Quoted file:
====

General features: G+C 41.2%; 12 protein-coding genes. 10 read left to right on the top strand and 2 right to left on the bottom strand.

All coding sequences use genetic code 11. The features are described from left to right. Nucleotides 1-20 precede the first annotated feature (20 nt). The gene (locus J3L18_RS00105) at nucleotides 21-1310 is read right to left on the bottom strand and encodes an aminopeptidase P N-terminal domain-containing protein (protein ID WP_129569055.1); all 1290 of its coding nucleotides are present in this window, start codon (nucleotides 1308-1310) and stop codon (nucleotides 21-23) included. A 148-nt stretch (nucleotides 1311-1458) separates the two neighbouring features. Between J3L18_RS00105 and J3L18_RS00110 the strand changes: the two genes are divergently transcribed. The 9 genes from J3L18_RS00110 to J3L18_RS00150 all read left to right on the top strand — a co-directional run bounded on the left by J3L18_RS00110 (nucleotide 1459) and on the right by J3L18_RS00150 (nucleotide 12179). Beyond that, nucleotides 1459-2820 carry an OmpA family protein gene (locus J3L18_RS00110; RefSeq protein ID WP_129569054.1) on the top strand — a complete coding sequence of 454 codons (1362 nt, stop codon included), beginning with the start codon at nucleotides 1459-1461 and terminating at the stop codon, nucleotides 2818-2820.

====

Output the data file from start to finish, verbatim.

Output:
General features: G+C 41.2%; 12 protein-coding genes. 10 read left to right on the top strand and 2 right to left on the bottom strand.

All coding sequences use genetic code 11. The features are described from left to right. Nucleotides 1-20 precede the first annotated feature (20 nt). The gene (locus J3L18_RS00105) at nucleotides 21-1310 is read right to left on the bottom strand and encodes an aminopeptidase P N-terminal domain-containing protein (protein ID WP_129569055.1); all 1290 of its coding nucleotides are present in this window, start codon (nucleotides 1308-1310) and stop codon (nucleotides 21-23) included. A 148-nt stretch (nucleotides 1311-1458) separates the two neighbouring features. Between J3L18_RS00105 and J3L18_RS00110 the strand changes: the two genes are divergently transcribed. The 9 genes from J3L18_RS00110 to J3L18_RS00150 all read left to right on the top strand — a co-directional run bounded on the left by J3L18_RS00110 (nucleotide 1459) and on the right by J3L18_RS00150 (nucleotide 12179). Beyond that, nucleotides 1459-2820 carry an OmpA family protein gene (locus J3L18_RS00110; RefSeq protein ID WP_129569054.1) on the top strand — a complete coding sequence of 454 codons (1362 nt, stop codon included), beginning with the start codon at nucleotides 1459-1461 and terminating at the stop codon, nucleotides 2818-2820.